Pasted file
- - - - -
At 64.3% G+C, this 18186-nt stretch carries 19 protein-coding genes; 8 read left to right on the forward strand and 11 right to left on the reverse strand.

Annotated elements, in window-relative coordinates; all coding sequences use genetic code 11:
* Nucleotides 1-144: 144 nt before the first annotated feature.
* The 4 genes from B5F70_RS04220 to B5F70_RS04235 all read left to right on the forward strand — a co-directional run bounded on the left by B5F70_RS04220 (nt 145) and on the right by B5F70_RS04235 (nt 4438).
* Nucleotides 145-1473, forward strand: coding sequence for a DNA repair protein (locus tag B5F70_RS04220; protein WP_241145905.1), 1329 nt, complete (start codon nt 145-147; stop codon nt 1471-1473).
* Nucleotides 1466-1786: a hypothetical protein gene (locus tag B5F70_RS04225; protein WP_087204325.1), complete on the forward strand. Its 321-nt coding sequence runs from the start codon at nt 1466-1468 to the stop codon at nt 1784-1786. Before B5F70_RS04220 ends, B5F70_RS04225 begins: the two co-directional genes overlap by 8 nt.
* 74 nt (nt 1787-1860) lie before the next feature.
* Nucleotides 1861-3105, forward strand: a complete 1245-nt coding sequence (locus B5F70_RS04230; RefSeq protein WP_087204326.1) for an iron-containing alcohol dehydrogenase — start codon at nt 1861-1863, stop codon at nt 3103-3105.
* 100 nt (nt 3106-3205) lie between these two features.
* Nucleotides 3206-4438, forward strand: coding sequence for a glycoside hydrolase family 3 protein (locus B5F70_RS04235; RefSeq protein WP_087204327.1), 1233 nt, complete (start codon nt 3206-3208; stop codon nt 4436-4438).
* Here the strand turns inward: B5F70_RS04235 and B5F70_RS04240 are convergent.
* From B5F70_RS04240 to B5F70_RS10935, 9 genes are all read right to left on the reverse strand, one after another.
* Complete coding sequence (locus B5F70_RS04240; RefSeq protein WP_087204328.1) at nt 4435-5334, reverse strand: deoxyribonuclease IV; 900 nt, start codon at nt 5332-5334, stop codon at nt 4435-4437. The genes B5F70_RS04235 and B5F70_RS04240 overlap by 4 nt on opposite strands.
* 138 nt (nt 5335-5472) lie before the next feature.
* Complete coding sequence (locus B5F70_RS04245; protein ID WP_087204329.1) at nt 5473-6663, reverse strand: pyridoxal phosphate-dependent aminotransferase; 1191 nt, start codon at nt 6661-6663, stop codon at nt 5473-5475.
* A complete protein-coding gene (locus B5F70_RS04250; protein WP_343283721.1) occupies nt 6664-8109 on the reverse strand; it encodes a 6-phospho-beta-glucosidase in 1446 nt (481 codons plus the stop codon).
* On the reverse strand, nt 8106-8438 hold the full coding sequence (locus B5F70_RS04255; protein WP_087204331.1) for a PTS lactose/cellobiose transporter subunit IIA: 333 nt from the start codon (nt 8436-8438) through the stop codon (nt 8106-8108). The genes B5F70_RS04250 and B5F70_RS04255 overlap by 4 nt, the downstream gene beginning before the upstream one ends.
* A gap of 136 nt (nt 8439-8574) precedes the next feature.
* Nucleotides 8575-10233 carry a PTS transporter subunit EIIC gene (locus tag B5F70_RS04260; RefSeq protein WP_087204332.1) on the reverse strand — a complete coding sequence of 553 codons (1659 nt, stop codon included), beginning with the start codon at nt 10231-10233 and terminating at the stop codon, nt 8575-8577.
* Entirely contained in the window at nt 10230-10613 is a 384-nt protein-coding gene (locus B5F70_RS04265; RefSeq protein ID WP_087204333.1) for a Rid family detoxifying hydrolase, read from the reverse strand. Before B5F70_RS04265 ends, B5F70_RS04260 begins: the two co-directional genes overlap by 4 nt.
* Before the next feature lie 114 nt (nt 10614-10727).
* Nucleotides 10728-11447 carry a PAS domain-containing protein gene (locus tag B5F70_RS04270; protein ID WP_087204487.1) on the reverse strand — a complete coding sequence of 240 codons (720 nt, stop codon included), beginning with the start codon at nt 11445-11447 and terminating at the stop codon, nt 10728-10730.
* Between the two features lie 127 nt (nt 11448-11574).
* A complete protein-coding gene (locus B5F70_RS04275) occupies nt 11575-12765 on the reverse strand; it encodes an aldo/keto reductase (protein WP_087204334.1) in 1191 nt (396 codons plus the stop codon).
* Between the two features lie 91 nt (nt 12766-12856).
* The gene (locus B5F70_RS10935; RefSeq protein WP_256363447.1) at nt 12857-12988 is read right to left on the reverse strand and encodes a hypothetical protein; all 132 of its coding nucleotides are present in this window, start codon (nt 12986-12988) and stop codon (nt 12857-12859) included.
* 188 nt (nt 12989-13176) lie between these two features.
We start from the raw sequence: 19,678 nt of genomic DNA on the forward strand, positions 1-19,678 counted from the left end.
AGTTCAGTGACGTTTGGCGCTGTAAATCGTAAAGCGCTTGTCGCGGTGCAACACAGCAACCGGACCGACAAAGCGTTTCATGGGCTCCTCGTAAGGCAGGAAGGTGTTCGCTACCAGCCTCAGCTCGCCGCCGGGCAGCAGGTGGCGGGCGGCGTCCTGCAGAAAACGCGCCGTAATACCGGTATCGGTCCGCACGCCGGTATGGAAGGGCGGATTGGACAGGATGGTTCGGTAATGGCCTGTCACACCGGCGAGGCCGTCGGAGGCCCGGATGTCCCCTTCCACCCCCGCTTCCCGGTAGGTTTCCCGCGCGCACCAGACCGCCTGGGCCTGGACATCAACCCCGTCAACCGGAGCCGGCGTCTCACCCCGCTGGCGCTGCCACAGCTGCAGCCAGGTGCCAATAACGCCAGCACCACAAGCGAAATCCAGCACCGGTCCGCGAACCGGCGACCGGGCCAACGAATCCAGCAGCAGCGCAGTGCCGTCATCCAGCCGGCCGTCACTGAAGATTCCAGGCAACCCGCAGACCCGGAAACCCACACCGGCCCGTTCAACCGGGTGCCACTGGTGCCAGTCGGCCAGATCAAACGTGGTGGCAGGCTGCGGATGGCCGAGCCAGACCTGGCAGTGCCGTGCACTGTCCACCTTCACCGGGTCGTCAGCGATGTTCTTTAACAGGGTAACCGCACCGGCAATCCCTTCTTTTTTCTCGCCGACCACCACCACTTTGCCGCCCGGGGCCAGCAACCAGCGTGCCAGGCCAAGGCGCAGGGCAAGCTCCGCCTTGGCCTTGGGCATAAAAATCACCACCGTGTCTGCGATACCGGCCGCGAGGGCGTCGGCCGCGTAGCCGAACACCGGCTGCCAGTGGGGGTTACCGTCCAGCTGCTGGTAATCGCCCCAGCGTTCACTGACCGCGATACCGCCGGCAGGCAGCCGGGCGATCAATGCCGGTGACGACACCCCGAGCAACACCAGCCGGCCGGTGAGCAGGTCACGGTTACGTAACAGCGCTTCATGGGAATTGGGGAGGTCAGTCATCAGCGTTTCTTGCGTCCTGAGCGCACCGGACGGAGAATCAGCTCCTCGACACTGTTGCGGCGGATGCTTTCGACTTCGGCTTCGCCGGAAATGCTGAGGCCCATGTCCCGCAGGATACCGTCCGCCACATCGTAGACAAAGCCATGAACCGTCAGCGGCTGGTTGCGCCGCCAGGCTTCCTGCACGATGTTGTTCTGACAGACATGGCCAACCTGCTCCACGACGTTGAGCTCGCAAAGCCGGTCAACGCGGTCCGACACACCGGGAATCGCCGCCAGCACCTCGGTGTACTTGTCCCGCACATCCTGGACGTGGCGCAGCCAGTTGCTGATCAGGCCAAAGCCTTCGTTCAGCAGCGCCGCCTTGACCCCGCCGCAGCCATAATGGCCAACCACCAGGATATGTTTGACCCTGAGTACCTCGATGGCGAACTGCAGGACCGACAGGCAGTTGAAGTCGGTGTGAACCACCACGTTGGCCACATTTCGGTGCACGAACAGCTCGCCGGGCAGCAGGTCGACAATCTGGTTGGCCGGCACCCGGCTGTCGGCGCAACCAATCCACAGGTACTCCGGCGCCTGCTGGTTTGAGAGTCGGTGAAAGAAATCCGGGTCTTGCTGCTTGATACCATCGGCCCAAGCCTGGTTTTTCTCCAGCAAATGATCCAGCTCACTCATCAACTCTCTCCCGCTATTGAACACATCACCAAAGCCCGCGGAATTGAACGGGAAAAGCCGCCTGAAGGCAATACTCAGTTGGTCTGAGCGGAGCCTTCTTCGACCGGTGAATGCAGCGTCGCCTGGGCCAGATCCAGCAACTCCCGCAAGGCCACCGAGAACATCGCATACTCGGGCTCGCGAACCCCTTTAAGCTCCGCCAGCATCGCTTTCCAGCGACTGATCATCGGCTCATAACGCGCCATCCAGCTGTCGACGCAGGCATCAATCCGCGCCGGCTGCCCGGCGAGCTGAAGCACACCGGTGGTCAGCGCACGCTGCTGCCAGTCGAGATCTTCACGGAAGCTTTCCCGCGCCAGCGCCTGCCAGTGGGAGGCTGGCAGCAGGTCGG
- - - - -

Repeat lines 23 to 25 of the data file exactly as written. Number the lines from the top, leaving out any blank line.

* Between the two features lie 127 nt (nt 11448-11574).
* A complete protein-coding gene (locus B5F70_RS04275) occupies nt 11575-12765 on the reverse strand; it encodes an aldo/keto reductase (protein WP_087204334.1) in 1191 nt (396 codons plus the stop codon).
* Between the two features lie 91 nt (nt 12766-12856).